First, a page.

Dufflepud Theology

I was happy this week. It's been a while. It was Senior Co-ed Camp, I was an "Assistant Director" (part choreboy, part deadweight) and my director was a dude. In terms of fun this was maybe the best week of camp ever.

I started reading Les Misrables again this week (I'd gotten about 800 pages into it before going off to camp) and it's awesome. Hugo says these amazing things that just stop me short. Here's the latest: there's a revolution starting up and these people steal an Omnibus (some sort of carriage, I suppose) to barricade a street, and they let the horses go. Later on, another guy finds the horses wandering the streets, and Hugo mentions how they "no more understand the ways of man than man understands the ways of providence." I started thinking about how interesting that is if you turn it around.

A horse only knows about eating and pulling his cart. Suddenly crazy things start happening, his carts gone and he's wandering in the streets. He's trying to make sense of this in terms of work and food but it's just not adding up. He can't possibly understand why some person would want to take his cart, or this strange concept of a barricade. Then there's the whole idea of warfare - human beings acting violently towards one another, not to mention ideologies, governments, social structures, philosophies, nations and patriotism, freedom, honor and glory, and so on. There are so many levels here that are hopelessly beyond his understanding, all he knows is that something is very wrong in terms of work and food.

What if that's the way things are with God? I mean, I know all about the sheep analogy and how God's ways and thoughts are higher than mine and all this, but I tend not to think of it very much. I guess I act like God is just a little bit smarter than me, like some really brilliant person, maybe a nuclear physicist. I feel like God knows things I don't know, but only because he's smart and can see everything everywhere through all time.

But then I started to wonder if it wasn't deeper than that - not that God has reasons that are hidden from me, but that God has reasons that I could never understand. God (if you're a literalist or whatever) wrote the Bible to tell me about himself and his plan, but how dumbed down and anthropomorphized and incomplete is it? Maybe God's got stuff going on - I mean stuff like values and logic - that is totally beyond our comprehension. I've always sort of looked at the word of God as being along the lines of Nuclear Physics for Dummies, but maybe it's more like Revolution for Horses.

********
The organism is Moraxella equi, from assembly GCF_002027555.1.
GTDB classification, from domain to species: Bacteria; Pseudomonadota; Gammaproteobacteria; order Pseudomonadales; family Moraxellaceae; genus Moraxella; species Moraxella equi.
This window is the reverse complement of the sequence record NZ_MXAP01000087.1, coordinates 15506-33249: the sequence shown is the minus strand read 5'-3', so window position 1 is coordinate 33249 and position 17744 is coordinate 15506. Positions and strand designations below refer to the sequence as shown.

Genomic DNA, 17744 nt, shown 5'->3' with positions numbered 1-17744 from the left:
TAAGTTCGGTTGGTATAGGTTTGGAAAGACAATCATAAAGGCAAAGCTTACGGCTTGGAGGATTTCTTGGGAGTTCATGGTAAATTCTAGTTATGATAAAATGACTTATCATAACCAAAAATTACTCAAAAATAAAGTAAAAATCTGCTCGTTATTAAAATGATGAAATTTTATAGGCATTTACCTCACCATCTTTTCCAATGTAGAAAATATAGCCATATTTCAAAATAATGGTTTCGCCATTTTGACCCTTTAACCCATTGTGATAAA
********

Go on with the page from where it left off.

4 comments:

Bigger than Jesus said...

Your brilliance astounds me.

Also, yay for Gnostic heresy!

uno extranjero y peregrino said...

God only tells us what we need to know.

Fable of the Bees said...

I'm sorry for commenting on a comment in your blog, Jacob, but I'm doing it to promote dialogue.

Could you extrapolate on that, Mr. Haas? I mean, I think I understand what you mean by that and I think that I would sort of agree; however, when we say that "God tells us" something, doesn't that offer the same sort of metaphor-taken-as-truth that got us into a rut in the first place? "God tells us" seems to imply a voice, it seems to imply some sort of immediate transcending of the infinite distance between a Wholly Other God and me... but maybe it doesn't imply that. Maybe "telling" is just another way of saying "communicated." I think I can probably dig it if that's what was meant.

Jacob, I think that you are bang on with this thought. I do the same thing myself with the whole not recognizing God's absolute alterity, although sometimes I pretend as though God is not quite as smart as me: boy, does that ever get me in trouble!

uno extranjero y peregrino said...

I meant that God has communicated to us (through the inspired authorship of the bible, specifically) all that we NEED to know to become and live as his child.